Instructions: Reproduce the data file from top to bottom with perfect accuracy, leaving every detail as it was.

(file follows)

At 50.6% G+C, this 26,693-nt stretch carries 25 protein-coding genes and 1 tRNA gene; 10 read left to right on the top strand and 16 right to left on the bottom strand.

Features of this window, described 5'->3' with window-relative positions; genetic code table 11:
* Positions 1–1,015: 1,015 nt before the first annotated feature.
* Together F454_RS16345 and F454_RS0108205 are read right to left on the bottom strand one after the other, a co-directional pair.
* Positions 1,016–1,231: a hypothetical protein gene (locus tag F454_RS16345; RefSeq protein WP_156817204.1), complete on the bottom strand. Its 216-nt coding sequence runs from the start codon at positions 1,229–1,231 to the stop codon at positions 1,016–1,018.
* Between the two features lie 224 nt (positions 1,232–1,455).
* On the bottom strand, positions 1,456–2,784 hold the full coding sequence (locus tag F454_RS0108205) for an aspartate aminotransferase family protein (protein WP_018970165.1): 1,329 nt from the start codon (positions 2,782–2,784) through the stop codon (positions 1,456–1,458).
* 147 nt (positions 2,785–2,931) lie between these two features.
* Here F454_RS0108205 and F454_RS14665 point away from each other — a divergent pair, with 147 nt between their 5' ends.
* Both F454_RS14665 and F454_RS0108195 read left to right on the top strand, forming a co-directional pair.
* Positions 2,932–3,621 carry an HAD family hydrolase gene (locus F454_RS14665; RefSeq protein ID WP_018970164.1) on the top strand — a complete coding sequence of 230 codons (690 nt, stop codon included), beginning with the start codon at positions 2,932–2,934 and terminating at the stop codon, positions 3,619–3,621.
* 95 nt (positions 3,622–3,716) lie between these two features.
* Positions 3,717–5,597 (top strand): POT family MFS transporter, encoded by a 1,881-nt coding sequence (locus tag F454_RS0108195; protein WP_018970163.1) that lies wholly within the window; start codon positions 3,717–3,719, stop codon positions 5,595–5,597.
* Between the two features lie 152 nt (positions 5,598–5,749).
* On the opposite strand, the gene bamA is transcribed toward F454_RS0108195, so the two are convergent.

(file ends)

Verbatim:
At 50.6% G+C, this 26,693-nt stretch carries 25 protein-coding genes and 1 tRNA gene; 10 read left to right on the top strand and 16 right to left on the bottom strand.

Features of this window, described 5'->3' with window-relative positions; genetic code table 11:
* Positions 1–1,015: 1,015 nt before the first annotated feature.
* Together F454_RS16345 and F454_RS0108205 are read right to left on the bottom strand one after the other, a co-directional pair.
* Positions 1,016–1,231: a hypothetical protein gene (locus tag F454_RS16345; RefSeq protein WP_156817204.1), complete on the bottom strand. Its 216-nt coding sequence runs from the start codon at positions 1,229–1,231 to the stop codon at positions 1,016–1,018.
* Between the two features lie 224 nt (positions 1,232–1,455).
* On the bottom strand, positions 1,456–2,784 hold the full coding sequence (locus tag F454_RS0108205) for an aspartate aminotransferase family protein (protein WP_018970165.1): 1,329 nt from the start codon (positions 2,782–2,784) through the stop codon (positions 1,456–1,458).
* 147 nt (positions 2,785–2,931) lie between these two features.
* Here F454_RS0108205 and F454_RS14665 point away from each other — a divergent pair, with 147 nt between their 5' ends.
* Both F454_RS14665 and F454_RS0108195 read left to right on the top strand, forming a co-directional pair.
* Positions 2,932–3,621 carry an HAD family hydrolase gene (locus F454_RS14665; RefSeq protein ID WP_018970164.1) on the top strand — a complete coding sequence of 230 codons (690 nt, stop codon included), beginning with the start codon at positions 2,932–2,934 and terminating at the stop codon, positions 3,619–3,621.
* 95 nt (positions 3,622–3,716) lie between these two features.
* Positions 3,717–5,597 (top strand): POT family MFS transporter, encoded by a 1,881-nt coding sequence (locus tag F454_RS0108195; protein WP_018970163.1) that lies wholly within the window; start codon positions 3,717–3,719, stop codon positions 5,595–5,597.
* Between the two features lie 152 nt (positions 5,598–5,749).
* On the opposite strand, the gene bamA is transcribed toward F454_RS0108195, so the two are convergent.